Turn foreclosed property into urban garden?

Milwaukee is proposing to use foreclosed homes and vacant lots to increase residents' access to fresh food by creating gardens.

By Teresa at MSN Real Estate Sep 24, 2012 2:09PM

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© Red Sky/Getty ImagesMilwaukee has a new idea to combat foreclosures while improving its residents' diets: Encourage urban homesteads.

 

The city has entered its proposal into a competition, Bloomberg Philanthropies' The Mayors Challenge, which will award $5 million to one city and $1 million each to four others for projects that offer bold solutions for problems facing many cities. (Editor's note: Since the original publish date, Milwaukee has been named a finalist for the prize.)

 

Milwaukee Mayor Tom Barrett wanted his city's submission to include food security and foreclosures, two issues that are not usually tackled together.

 

"Ours is a big idea — a vision for changing how cities approach foreclosed properties while simultaneously offering a comprehensive plan to improve diet for those facing nutritional shortcomings and poor health," Barrett wrote in an opinion piece in the Milwaukee Journal-Sentinel.

This is how the program would work:

 

The Post-Industrial Urban Homestead Act, proposed by Gretchen Mead of the city's Victory Gardens Initiative, calls for people who are unemployed or who are facing foreclosure to be given access to foreclosed homes and vacant lots, plus the resources they need to grow their own food there, as well as food for others. After successfully maintaining their homesteads for five years, while encouraging others to do the same, they would earn the right to keep the property.

"During the Victory Garden Movement of WWII, citizens using their own effort, knowledge and urban land grew 40% of our city’s produce. Communities rallied together to grow, preserve and share fresh fruits and vegetables," Meade wrote in her proposal. "We are again in time of hardship. Inaccessibility of high-quality, nutrient-dense foods, economic insecurity, natural resource depletion and deep apathy related to the outsourcing of community wealth leave the people of Milwaukee subject to multi-generational nutritional starvation and the inability to keep and maintain our beautiful, historic neighborhoods."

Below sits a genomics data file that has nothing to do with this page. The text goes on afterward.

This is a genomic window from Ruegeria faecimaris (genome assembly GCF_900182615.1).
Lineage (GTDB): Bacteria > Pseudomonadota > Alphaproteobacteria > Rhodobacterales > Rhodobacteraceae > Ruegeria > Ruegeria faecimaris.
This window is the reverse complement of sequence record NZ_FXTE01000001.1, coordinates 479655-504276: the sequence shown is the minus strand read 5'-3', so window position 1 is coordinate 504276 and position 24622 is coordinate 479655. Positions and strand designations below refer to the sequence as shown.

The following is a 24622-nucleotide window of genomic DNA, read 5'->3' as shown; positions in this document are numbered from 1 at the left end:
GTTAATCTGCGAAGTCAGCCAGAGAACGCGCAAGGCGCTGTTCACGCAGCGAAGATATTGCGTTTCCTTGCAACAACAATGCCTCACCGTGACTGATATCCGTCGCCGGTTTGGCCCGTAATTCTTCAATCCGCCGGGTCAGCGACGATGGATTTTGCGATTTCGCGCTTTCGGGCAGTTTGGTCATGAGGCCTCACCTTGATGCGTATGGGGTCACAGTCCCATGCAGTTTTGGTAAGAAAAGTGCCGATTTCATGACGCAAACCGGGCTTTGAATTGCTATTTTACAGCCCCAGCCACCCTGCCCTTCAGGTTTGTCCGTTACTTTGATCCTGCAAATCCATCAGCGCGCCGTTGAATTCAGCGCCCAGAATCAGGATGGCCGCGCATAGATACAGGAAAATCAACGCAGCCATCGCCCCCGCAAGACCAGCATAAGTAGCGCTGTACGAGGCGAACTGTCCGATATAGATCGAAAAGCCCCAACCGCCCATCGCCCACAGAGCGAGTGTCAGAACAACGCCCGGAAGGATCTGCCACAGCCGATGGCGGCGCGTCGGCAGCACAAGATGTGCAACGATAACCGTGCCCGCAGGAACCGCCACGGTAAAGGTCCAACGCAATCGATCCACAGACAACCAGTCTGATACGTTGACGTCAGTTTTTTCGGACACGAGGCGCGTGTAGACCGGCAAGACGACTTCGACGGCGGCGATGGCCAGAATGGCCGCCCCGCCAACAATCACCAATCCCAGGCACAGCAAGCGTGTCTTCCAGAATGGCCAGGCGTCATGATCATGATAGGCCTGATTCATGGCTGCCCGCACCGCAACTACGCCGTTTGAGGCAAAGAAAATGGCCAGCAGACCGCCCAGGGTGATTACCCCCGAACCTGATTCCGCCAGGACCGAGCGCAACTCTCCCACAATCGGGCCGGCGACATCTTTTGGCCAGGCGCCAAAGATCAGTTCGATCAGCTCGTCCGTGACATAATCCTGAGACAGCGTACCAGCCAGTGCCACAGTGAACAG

The foreclosed properties would be open not only to people who wanted to live on them, but to entrepreneurs who wanted to create community gardens, kitchens or cafes, teach cooking classes, host potlucks or build a place for community picnics, Barrett wrote in his op-ed. Milwaukee has about 600 vacant, foreclosed homes and about 3,000 vacant lots.

 

What do you think about Milwaukee's urban-homesteading proposal? Would it be a good move in older cities with an excess of vacant, foreclosed properties?

 

 
10Comments
Dec 15, 2012 11:45AM
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   This is a most brilliant idea for dealing with abandoned properties in a city! It is a win-win-win,etc.. If the structures are in such bad shape as they are not salvageable for living in, the city will be removing a structure that would be a target for vandalism or drug use.. Usable materials from the old structure could be recycled or sold for profit by the city, thus reducing loads to the local landfill. Think in terms of metal beams, large dimension wooden beams, brick, stone, etc. There are lots of businesses looking for such materials. The gardens, as mentioned, would provide much needed fresh food in areas that most likely would be food deserts, not havings grocery stores with healthy food close by. The gardens would provide more oxygen generation/carbon absorption to improve air quality and  at the same time potentially reduce water pollution from rotting structures. These new gardens could put students/adults to work planting, weeding and harvesting the crops and if signed up with Ameri-corps ( with the federal government ) these individuals could earn up to $ 9,500 for college funds or to pay back college loans. The lots could become mini-parks or neighborhood gathering places to build a strong community. The potential is limitless.